After Mark Zuckerberg revealed his “metaverse” concept a few months back, the company has released a pair of smart sunglasses collaborating with Ray-Ban. The glasses are called Ray-Ban stories by Facebook. Unlike Facebook’s experimental project Aria or Google Glass, Ray-Ban Stories do not feature any built-in displays or crazy AR software. They will help you shoot hands-free videos using two discreet 5MP cameras on both sides and three microphones.
Even with these pairs of cameras and microphones, they won’t replace your traditional smartphone. The frames also pack two personal speakers for taking calls or listening to music, similar to Amazon’s Echo Frames for your multimedia experience. Ray-Ban Stories frame lets you shoot a quick 30-second video as soon as you press a small shutter button on the frame. These videos and photos are stored within the Ray-Ban Stories, which are Encrypted claimed by the company. To download them one can use a companion app named Facebook View.
It can be a convenient and stylish alternative to capture your day to day routine. Do not expect the glasses to match the quality of a GoPro. Ray-Ban offers the glasses with clear or prescription lenses, so you’re not stuck buying a pair of shades that could make calls and capture photos or videos via voice command.
But like all Facebook products, Ray-Ban Stories raise a lot of questions about privacy, even if the Glasses have a recording indicator light and a power button built-in. The point is about the privacy of others. There are tons of opportunities for an individual to misuse it as the glasses blend in quite well. The LED indicator can be easily hidden making it prone to be abused in public.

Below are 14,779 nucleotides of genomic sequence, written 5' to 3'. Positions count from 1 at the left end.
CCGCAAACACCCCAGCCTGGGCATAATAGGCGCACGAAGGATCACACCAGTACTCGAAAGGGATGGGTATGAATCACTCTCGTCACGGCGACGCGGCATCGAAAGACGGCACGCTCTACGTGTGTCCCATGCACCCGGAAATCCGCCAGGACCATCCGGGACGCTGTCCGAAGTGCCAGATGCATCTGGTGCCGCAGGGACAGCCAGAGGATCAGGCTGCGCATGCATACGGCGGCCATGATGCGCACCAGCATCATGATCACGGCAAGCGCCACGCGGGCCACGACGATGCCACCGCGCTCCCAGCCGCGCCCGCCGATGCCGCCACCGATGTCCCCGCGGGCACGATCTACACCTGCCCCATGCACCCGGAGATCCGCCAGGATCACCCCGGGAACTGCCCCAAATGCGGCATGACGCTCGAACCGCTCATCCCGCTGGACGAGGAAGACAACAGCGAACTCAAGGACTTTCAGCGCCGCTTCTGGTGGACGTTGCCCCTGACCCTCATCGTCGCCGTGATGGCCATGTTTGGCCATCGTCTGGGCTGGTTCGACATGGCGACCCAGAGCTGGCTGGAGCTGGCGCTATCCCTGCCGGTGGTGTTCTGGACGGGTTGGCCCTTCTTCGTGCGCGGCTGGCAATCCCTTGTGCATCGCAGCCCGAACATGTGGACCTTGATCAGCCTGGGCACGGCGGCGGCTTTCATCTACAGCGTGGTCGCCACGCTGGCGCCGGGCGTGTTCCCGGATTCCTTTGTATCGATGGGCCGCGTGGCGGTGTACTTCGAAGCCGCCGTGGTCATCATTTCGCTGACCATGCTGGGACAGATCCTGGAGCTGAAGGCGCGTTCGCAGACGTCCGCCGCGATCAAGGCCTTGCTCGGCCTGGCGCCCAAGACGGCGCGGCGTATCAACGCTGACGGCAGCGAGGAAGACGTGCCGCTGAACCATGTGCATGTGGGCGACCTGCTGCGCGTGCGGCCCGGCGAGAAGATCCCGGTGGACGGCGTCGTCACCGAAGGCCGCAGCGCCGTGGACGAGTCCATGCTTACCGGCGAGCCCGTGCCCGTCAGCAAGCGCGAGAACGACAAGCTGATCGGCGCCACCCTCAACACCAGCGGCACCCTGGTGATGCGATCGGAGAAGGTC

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Facebook’s proprietary View app is also troubling given that we know Facebook’s data collection practices. It is an easy excuse for Facebook to access all your photos and videos even your private location along with your devices battery life. With such information available to them, it can help the company generate revenue through targeted ads. With the company using its private hardware and software, it gets very difficult to track such malpractices behind the scene.
Keeping aside the security concerns. One can consider these glasses as they seem like a useful medium for shooting hands free videos and clicking pictures with a press of a button. The smart shades are launched at a price tag of $300 (roughly Rs 22,500) and come in 3 models. Looking at the Ray-bans official Indian website it is unlikely to be launched in India as of now.
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